Finally, passive participles can go so far as to lose their verbal properties completely. They can then appear in the comparative and superlative like ordinary gradable adjectives, and they can form un- adjectives, as shown in (14).

(14) a.   She's more { committed, educated, enlightened, interested, satisfied } than he is.
b.   They're the most { committed, educated, enlightened, interested, satisfied } people I know
c.   uncommitted, uneducated, unenlightened, uninterested, unsatisfied

A movement analysis of the passive

Object idiom chunks

In addition to the subject idiom chunks discussed in
Chapter 9, English also has object idiom chunks. As their name implies, these are licensed as the objects of particular verbs. Some examples are given in (15) (Radford 1988:422). The object idiom chunks are in italics, and the licensing verbs are in green.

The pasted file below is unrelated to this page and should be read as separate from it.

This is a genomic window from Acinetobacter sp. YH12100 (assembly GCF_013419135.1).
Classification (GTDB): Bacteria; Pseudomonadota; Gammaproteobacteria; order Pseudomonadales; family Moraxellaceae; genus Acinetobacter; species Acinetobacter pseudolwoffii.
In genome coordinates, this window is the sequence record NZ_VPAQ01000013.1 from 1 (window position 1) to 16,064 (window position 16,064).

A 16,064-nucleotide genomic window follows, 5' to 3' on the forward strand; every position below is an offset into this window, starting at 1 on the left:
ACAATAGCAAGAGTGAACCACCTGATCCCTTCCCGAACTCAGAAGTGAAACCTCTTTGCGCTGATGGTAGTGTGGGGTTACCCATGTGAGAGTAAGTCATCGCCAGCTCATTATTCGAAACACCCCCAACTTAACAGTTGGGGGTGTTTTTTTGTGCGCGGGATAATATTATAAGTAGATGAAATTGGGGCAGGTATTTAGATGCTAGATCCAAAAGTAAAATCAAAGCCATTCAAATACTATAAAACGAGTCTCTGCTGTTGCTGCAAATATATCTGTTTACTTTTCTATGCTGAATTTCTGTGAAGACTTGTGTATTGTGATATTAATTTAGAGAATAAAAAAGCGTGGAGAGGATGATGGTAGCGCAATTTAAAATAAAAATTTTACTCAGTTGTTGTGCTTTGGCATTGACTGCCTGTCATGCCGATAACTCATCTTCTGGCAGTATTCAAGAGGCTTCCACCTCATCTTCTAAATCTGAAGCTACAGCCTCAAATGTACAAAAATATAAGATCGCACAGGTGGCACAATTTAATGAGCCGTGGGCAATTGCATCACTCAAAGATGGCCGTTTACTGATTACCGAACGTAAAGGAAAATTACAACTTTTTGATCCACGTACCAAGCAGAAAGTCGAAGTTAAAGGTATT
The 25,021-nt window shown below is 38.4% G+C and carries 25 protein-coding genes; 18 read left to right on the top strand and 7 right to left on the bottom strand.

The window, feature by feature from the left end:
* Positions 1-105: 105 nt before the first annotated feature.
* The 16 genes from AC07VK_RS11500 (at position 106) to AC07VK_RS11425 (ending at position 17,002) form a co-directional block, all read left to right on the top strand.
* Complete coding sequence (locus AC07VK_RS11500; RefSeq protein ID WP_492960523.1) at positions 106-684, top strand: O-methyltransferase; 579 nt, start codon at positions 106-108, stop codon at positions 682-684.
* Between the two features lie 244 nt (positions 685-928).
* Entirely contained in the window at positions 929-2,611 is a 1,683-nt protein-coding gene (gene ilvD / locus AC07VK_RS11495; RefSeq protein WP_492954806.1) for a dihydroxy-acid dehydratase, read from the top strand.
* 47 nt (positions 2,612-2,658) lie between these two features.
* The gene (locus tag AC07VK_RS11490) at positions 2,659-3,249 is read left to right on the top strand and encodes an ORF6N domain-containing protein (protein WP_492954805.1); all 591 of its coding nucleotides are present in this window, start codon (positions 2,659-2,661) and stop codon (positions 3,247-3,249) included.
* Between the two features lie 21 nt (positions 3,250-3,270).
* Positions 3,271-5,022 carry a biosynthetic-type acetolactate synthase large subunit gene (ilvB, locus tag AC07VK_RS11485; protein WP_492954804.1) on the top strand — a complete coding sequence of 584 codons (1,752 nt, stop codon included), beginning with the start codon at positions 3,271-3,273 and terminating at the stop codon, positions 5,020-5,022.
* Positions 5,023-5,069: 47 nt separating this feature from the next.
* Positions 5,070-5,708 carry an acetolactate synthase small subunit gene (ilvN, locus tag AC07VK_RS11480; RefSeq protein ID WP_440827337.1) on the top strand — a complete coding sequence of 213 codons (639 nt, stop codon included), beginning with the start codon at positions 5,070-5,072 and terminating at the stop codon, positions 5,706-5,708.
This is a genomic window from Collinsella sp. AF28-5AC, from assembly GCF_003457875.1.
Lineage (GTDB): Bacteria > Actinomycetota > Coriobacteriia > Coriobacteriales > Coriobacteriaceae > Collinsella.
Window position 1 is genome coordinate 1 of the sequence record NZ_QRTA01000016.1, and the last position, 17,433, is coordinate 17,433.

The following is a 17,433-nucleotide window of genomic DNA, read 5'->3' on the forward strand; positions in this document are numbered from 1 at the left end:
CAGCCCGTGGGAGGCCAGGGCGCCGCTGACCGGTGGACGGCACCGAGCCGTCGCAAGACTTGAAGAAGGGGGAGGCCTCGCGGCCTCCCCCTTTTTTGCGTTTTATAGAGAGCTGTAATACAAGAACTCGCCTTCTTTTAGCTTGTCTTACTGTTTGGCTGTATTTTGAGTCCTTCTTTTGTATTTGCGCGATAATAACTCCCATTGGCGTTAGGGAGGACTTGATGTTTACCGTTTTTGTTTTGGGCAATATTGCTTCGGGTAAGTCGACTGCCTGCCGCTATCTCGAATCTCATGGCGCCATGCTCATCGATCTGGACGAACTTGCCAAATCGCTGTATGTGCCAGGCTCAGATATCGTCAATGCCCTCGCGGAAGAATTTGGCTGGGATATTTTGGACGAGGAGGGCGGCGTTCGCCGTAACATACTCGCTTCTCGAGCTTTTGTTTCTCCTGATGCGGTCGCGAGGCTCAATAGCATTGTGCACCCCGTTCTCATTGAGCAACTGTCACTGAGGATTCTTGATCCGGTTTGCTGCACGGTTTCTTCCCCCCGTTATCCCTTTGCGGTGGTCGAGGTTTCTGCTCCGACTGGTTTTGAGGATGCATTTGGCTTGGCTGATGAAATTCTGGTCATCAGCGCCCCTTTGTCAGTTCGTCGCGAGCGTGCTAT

(15) a.   Let's take advantage of the situation.
b. They are making some headway on a solution.
c. They will { give, pay } heed to her proposal.
d. The Prime Minister paid homage to the dead.
e. She took note of what I said.
f. The government keeps tabs on his operations.

The restriction of object idiom chunks to the complement position of the licensing verb is thrown into striking relief by the contrast between nearly synonymous expressions such as attention and heed, or progress and headway (Radford 1988:423). The variants with the ordinary expressions (attention, progress) are fine, but those with the idiom chunks (heed, headway) are not since they are not licensed by the verbs in red.

(16) a.   He's always trying to attract my { attention, *heed. }